For a couple of years now, we of the press, including those of us who know some Russian, and lots of others have been talking of Soviet leader Mikhail Gorbachev's campaign for ''openness'' -- to the point of making glasnost one of those few Russian words that is presumed to be in the informed citizen's vocabulary and so hardly needs to be translated anymore.
It comes, then, as a rude but necessary awakening to be told by former American diplomat William H. Luers, in a footnote to his article on Eastern Europe in Foreign Affairs magazine, that we have got the translation wrong -- and that it makes a heck of a difference, too.
Luers, an old Moscow hand and our ambassador to Czechoslovakia in 1983-86, translates glasnost as ''public airing,'' footnoting as follows:
''One equivalent in Czech to glasnost seems to be hlasitost, which means 'loudness.' The Czechs . . . simply use the Russian word in reporting about Gorbachev's efforts, but they, like others in Eastern Europe, know that it does not mean 'openness,' and speculate that it is closer in meaning to 'publicity.' This is the meaning listed in Russian/English dictionaries. The English-language media and scholars seriously distort its meaning, in my view, by translating glasnost as 'openness.' "
With a clutching feeling, I looked up -- for the first time -- glasnost in my old student Smirnitskii. ''Publicity.'' An unsystematic computer search established that in Gorbachev's first days, Reuter was saying ''publicity'' and the Associated Press ''openness or publicity'' -- evidence that some journalists were trying to grapple with the complexity of it all -- but in more recent times almost all of us have succumbed to the convenience of ''openness.''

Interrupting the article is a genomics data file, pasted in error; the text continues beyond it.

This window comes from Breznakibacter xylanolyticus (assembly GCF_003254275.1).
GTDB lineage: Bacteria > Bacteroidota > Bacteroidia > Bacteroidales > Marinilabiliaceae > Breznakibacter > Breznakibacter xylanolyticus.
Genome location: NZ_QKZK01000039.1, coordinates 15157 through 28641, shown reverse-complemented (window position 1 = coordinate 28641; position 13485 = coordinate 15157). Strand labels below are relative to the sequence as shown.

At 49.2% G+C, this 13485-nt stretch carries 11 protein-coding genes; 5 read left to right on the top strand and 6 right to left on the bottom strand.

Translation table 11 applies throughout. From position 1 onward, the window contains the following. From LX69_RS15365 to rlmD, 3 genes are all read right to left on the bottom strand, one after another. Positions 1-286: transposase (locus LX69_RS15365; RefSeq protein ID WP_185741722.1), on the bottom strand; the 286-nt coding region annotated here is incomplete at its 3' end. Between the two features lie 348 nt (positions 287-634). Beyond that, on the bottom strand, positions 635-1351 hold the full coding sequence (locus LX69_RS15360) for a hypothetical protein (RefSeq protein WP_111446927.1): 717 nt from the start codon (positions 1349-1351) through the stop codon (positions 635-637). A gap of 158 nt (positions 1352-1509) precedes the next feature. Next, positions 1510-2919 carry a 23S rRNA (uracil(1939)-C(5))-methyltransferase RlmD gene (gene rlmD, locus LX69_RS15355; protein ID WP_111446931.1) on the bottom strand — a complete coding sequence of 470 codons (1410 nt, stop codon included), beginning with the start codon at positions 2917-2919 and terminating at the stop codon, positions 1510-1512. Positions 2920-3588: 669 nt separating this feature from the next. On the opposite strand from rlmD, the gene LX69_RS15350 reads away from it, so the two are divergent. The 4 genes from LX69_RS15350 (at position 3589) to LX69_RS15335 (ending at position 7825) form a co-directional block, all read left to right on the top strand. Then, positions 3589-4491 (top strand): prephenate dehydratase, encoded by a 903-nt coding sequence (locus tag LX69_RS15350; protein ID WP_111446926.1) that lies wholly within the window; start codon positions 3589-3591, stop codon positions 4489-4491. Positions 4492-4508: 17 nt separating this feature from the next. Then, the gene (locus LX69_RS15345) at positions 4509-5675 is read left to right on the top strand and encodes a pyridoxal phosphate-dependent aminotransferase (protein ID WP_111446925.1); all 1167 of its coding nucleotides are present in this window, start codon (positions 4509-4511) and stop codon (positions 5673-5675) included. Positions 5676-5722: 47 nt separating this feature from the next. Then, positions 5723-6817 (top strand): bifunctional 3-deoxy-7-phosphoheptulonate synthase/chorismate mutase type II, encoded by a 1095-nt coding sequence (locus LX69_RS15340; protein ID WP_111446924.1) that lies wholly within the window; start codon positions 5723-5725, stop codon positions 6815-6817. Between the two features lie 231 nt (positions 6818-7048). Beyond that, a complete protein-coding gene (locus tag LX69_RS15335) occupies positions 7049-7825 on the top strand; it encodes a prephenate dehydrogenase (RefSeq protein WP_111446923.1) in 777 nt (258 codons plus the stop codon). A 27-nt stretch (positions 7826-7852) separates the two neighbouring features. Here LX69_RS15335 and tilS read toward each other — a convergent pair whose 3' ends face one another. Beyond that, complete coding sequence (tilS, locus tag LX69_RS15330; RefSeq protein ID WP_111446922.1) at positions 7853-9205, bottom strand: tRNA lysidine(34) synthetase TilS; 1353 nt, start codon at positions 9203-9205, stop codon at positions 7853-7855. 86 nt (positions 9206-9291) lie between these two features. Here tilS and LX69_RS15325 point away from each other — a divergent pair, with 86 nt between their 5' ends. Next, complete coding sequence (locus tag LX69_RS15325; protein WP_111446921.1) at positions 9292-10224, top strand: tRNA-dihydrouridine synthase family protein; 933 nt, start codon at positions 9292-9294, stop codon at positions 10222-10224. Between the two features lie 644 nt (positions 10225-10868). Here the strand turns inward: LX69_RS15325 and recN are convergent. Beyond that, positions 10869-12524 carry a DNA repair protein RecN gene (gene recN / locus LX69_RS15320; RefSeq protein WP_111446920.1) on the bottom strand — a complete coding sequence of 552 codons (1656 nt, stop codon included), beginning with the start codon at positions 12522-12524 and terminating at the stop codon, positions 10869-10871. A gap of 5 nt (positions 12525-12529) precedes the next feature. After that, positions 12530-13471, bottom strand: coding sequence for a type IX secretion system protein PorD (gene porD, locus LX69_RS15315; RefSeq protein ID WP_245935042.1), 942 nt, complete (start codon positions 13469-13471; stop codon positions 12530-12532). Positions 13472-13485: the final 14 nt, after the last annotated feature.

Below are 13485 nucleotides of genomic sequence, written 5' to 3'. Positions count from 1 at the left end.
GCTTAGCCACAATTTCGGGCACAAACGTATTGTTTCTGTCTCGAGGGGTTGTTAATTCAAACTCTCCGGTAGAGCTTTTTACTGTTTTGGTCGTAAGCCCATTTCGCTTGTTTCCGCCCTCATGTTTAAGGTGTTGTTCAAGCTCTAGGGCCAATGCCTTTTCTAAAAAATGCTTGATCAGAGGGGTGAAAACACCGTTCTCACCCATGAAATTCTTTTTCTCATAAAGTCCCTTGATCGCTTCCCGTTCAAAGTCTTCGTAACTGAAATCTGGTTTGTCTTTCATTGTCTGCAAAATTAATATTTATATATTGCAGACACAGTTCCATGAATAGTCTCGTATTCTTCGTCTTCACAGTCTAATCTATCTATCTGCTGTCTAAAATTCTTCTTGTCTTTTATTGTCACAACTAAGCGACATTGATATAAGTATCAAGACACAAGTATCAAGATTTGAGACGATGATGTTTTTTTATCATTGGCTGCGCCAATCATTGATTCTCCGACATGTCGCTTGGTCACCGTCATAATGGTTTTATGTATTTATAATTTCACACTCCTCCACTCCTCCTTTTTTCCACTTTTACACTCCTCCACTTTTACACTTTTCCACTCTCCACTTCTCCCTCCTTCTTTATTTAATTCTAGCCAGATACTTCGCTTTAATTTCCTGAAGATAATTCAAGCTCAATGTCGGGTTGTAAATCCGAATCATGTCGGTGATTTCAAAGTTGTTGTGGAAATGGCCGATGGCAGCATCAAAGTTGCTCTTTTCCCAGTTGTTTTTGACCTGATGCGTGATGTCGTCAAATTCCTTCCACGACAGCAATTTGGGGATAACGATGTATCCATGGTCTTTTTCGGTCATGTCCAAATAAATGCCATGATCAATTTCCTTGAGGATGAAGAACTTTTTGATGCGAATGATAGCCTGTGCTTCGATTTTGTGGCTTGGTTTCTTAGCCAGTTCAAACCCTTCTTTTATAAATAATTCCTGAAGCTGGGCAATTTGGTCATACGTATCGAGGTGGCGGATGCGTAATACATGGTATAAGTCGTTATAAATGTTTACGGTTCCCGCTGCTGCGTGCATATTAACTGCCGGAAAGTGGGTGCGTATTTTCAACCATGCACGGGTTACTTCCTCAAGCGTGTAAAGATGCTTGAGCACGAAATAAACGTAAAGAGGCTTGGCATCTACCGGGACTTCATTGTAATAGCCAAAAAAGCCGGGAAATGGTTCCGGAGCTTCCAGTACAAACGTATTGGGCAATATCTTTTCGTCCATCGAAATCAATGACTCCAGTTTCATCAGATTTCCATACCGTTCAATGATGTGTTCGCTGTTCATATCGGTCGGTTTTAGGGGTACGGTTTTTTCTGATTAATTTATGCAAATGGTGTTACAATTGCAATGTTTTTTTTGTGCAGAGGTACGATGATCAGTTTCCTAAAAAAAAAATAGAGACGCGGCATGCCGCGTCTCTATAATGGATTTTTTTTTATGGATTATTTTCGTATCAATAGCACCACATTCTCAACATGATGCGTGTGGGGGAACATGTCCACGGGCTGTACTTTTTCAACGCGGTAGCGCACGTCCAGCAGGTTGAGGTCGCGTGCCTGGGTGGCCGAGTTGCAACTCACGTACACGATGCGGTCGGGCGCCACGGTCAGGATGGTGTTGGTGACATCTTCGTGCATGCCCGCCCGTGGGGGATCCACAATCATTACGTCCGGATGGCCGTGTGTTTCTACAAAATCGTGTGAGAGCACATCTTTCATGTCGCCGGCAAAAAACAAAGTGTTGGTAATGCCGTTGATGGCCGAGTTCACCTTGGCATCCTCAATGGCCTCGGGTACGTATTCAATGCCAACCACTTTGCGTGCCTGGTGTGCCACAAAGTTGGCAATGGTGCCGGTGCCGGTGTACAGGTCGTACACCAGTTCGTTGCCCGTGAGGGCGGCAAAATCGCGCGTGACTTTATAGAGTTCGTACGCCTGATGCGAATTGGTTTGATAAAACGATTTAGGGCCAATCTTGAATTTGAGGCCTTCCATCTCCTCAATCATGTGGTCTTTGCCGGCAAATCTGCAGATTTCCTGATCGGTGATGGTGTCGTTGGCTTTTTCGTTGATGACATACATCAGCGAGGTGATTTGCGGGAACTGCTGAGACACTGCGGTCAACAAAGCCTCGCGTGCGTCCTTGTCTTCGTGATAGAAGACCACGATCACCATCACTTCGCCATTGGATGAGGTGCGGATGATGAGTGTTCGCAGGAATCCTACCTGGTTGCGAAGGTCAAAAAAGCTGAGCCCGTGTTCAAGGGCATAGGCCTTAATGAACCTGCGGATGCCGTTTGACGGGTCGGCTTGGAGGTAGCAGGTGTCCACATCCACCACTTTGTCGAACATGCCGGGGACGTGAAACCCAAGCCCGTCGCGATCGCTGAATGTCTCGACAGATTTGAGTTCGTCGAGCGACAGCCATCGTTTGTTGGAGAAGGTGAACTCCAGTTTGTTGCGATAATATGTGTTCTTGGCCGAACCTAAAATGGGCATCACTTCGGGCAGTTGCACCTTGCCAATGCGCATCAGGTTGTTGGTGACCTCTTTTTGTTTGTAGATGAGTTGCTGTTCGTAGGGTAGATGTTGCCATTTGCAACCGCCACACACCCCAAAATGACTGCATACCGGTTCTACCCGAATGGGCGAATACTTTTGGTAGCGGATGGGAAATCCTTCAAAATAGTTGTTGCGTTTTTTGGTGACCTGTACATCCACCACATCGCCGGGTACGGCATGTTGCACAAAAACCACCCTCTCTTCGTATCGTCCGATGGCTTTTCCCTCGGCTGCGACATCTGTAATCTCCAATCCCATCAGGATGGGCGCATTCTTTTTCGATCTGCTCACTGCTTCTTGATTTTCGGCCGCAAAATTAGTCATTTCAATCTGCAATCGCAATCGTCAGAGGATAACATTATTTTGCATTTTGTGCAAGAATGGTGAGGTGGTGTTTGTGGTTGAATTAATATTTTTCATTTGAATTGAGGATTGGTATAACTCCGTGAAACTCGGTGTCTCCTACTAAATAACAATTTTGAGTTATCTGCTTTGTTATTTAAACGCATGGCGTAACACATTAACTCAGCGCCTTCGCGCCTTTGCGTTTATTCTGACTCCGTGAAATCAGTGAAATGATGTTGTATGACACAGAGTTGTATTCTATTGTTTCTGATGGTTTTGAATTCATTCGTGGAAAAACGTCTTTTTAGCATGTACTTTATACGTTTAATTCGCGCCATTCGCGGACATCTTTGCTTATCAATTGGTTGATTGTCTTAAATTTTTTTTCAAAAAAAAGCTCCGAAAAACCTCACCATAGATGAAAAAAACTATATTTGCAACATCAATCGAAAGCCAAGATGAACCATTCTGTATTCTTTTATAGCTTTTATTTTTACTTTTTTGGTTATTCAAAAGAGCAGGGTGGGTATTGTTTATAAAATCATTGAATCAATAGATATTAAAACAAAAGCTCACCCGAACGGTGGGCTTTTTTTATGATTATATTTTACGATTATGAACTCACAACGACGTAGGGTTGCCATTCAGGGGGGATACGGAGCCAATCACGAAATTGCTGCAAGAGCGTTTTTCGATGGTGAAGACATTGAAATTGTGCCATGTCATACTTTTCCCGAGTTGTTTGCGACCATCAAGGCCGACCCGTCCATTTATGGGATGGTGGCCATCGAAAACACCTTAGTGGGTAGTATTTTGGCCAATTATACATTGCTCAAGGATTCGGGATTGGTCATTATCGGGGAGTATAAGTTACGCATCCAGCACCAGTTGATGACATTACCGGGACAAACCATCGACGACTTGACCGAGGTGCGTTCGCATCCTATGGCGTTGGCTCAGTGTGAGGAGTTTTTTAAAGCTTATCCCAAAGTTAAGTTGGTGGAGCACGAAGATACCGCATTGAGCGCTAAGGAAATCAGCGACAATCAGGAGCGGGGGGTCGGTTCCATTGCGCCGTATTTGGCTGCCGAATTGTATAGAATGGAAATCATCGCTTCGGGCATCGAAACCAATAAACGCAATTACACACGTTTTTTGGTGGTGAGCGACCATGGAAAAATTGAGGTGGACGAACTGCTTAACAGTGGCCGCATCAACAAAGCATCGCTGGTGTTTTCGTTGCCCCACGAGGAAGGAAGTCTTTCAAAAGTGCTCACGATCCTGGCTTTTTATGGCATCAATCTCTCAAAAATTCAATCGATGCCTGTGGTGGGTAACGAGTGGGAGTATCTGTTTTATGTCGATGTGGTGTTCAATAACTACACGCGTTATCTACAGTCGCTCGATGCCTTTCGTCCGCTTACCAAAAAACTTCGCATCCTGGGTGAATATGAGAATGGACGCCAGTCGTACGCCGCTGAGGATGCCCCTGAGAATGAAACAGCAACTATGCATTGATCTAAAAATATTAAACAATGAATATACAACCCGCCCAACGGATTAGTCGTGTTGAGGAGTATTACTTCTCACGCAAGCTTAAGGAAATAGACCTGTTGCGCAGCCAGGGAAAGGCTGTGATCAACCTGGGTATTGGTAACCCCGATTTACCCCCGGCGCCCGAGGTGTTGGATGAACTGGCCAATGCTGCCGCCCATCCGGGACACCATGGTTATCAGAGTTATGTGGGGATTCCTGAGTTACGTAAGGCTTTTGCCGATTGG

What difference does it make? Only this: openness summons up the friendly images of an open Western-type or would-be-Western society, while publicity or public airing, though not exact, indicates more of the truth of the matter, which is the use of information or inquiry by an otherwise closed communist society for purposes that the leadership alone defines.
Practically speaking, openness involves publicity and publicity involves some openness. Essentially, however, openness goes to the nature of a society that is shedding controls, and publicity is merely a technique of manipulation, something subject to being turned on and off.
In political terms, routine usage of "openness" gives an unearned gift to Gorbachev. That term tends to make his policy sound familiar, safe, innocent, incipiently democratic, potentially converging. No single thing may have softened his Western reception more than the uncritical spreading of this one definition of glasnost by the journalists and others who are supposedly the guards at the linguistic/political gates. Carelessness and wishful thinking surely account for some part of this pervasive misreading.
But there is another part, which is that glasnost is an odd duck, and none of us, perhaps not even Gorbachev, has yet figured out exactly what it is. It is not just hopeful Westerners, for instance, who see the new mode as something that could move the Soviet Union toward pluralism and democracy. Wary Soviet communists feel the same way. Princeton's Robert C. Tucker notes that Gorbachev has found it necessary to quash fears that his prescriptions seemed too radical, assuring the Communist Party's central committee that ''no breakup of our political system'' is intended.
Gail W. Lapidus, a Berkeley professor, locates in glasnost a ''simultaneous connotation of both candor and publicity'' whose purposes are to reduce the Soviet people's reliance on foreign (radio) and unofficial (gossip) sources of information and to enhance the regime's credibility and popular standing. Glasnost also offers, she observes, ''a convenient weapon for use against political opponents.''
This element of official hands-on is precisely what fades into the mists of openness. The Economist tried and failed this week to find a one-word substitute. Bill Luers' ''public airing'' has two words and handles a bit awkwardly but goes in the right direction. It's got openness.